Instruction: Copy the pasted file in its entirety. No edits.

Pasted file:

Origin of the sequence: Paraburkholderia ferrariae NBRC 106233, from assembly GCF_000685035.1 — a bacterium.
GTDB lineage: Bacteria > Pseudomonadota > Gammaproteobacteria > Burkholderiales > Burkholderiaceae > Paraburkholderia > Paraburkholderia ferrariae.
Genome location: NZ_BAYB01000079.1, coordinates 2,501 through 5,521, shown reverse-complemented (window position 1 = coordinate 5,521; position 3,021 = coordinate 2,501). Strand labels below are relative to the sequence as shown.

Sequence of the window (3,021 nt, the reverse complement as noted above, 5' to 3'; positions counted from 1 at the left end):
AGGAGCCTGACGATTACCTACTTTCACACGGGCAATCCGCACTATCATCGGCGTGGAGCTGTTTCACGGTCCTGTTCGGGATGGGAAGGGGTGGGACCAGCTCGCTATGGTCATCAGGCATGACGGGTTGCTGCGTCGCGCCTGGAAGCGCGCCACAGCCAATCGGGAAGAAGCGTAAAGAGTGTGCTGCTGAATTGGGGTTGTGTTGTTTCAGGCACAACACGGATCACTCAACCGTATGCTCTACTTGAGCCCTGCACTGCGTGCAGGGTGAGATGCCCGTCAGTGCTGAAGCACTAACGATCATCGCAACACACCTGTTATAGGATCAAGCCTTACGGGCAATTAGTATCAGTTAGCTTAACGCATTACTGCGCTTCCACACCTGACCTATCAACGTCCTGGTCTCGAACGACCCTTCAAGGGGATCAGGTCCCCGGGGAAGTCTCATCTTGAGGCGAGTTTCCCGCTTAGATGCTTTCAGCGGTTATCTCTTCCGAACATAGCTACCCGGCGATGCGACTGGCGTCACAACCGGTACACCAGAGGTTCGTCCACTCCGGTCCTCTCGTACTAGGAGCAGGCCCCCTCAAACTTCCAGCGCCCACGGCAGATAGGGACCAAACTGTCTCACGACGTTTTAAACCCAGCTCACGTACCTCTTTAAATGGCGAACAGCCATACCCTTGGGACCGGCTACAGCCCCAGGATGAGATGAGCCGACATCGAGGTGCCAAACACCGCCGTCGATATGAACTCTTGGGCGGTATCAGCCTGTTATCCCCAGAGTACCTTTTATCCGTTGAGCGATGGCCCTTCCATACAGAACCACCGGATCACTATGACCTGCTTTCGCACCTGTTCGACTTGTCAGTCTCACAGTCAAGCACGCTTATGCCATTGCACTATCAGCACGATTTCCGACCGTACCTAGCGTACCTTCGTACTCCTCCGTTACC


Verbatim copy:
Origin of the sequence: Paraburkholderia ferrariae NBRC 106233, from assembly GCF_000685035.1 — a bacterium.
GTDB lineage: Bacteria > Pseudomonadota > Gammaproteobacteria > Burkholderiales > Burkholderiaceae > Paraburkholderia > Paraburkholderia ferrariae.
Genome location: NZ_BAYB01000079.1, coordinates 2,501 through 5,521, shown reverse-complemented (window position 1 = coordinate 5,521; position 3,021 = coordinate 2,501). Strand labels below are relative to the sequence as shown.

Sequence of the window (3,021 nt, the reverse complement as noted above, 5' to 3'; positions counted from 1 at the left end):
AGGAGCCTGACGATTACCTACTTTCACACGGGCAATCCGCACTATCATCGGCGTGGAGCTGTTTCACGGTCCTGTTCGGGATGGGAAGGGGTGGGACCAGCTCGCTATGGTCATCAGGCATGACGGGTTGCTGCGTCGCGCCTGGAAGCGCGCCACAGCCAATCGGGAAGAAGCGTAAAGAGTGTGCTGCTGAATTGGGGTTGTGTTGTTTCAGGCACAACACGGATCACTCAACCGTATGCTCTACTTGAGCCCTGCACTGCGTGCAGGGTGAGATGCCCGTCAGTGCTGAAGCACTAACGATCATCGCAACACACCTGTTATAGGATCAAGCCTTACGGGCAATTAGTATCAGTTAGCTTAACGCATTACTGCGCTTCCACACCTGACCTATCAACGTCCTGGTCTCGAACGACCCTTCAAGGGGATCAGGTCCCCGGGGAAGTCTCATCTTGAGGCGAGTTTCCCGCTTAGATGCTTTCAGCGGTTATCTCTTCCGAACATAGCTACCCGGCGATGCGACTGGCGTCACAACCGGTACACCAGAGGTTCGTCCACTCCGGTCCTCTCGTACTAGGAGCAGGCCCCCTCAAACTTCCAGCGCCCACGGCAGATAGGGACCAAACTGTCTCACGACGTTTTAAACCCAGCTCACGTACCTCTTTAAATGGCGAACAGCCATACCCTTGGGACCGGCTACAGCCCCAGGATGAGATGAGCCGACATCGAGGTGCCAAACACCGCCGTCGATATGAACTCTTGGGCGGTATCAGCCTGTTATCCCCAGAGTACCTTTTATCCGTTGAGCGATGGCCCTTCCATACAGAACCACCGGATCACTATGACCTGCTTTCGCACCTGTTCGACTTGTCAGTCTCACAGTCAAGCACGCTTATGCCATTGCACTATCAGCACGATTTCCGACCGTACCTAGCGTACCTTCGTACTCCTCCGTTACC